This independent bookstore, which specialises in fiction and literature, also offers pretty and unique literary-related gems like tote bags and notebooks.

2 sarahandschooling



This graphic design studio is a big supporter of the literary scene here and has produced numerous outstanding book and publication designs.

3 hotdudesreading



The name says it all. Ladies, you're welcome.

4 epigrambooks



This is the independent publisher behind Sonny Liew's bestselling book The Art Of Charlie Chan Hock Chye, which also won this year's Singapore Literature Prize for English fiction

5 a.bookdragon


A photo posted by A Bookish Life (@a.bookdragon) on

6 prisbookshelf


A photo posted by Priscilla (@prisbookshelf) on

7 bookmosaic


A photo posted by Aina (@bookmosaic) on

8 thetirelessreader


A photo posted by Jennifer (@thetirelessreader) on

There is a growing movement of book bloggers from around the world who take pictures of their books in arty (or even artistic) settings.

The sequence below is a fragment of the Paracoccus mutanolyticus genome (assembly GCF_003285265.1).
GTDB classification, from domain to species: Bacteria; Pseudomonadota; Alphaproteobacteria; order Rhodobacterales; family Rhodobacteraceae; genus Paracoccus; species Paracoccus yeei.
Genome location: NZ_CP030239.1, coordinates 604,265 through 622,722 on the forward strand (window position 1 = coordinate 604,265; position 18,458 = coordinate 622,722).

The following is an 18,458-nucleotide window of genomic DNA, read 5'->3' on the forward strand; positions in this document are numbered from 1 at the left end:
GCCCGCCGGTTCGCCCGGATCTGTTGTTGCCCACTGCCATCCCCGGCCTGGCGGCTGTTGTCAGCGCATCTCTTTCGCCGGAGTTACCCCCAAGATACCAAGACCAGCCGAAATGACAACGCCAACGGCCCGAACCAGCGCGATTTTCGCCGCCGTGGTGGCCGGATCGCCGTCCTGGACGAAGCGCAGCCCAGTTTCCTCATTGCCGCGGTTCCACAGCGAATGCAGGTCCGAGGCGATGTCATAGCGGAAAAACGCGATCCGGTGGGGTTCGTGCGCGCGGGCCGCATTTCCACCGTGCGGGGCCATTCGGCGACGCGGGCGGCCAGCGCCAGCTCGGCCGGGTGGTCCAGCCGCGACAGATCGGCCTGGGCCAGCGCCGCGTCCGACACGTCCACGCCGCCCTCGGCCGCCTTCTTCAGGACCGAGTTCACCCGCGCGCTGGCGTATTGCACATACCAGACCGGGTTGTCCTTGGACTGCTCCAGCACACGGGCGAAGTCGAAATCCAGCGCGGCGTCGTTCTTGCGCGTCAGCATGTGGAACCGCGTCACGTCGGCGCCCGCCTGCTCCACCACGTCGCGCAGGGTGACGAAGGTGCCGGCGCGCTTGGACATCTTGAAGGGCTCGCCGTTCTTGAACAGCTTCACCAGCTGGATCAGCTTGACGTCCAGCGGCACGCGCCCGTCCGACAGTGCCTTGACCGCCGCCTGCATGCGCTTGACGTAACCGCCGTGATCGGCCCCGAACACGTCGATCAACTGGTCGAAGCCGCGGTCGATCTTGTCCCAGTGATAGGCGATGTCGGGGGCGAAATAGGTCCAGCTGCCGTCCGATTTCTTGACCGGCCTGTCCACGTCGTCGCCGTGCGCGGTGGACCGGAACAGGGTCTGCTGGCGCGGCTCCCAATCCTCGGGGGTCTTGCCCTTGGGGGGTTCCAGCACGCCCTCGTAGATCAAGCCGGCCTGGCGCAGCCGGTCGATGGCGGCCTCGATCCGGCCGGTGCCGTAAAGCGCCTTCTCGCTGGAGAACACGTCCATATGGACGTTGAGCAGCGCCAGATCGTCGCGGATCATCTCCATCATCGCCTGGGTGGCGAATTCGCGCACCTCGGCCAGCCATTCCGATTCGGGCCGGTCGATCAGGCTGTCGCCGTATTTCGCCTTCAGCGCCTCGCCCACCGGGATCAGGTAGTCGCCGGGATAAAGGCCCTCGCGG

Primarily using Instagram as the primary method of display, the trend has become known as having a bookstagram. 

9 publiclibrarysg

Last but not least, we give credit where credit is due.

For most of us, our local libraries are places where we borrowed our first books and decades since then, they continue to work hard to foster a love and appreciation for reading.

NUS suspends all student-organised freshman activities

Screengrabs from a video of NUS students involved in a dunking game on Wednesday, Jul 27.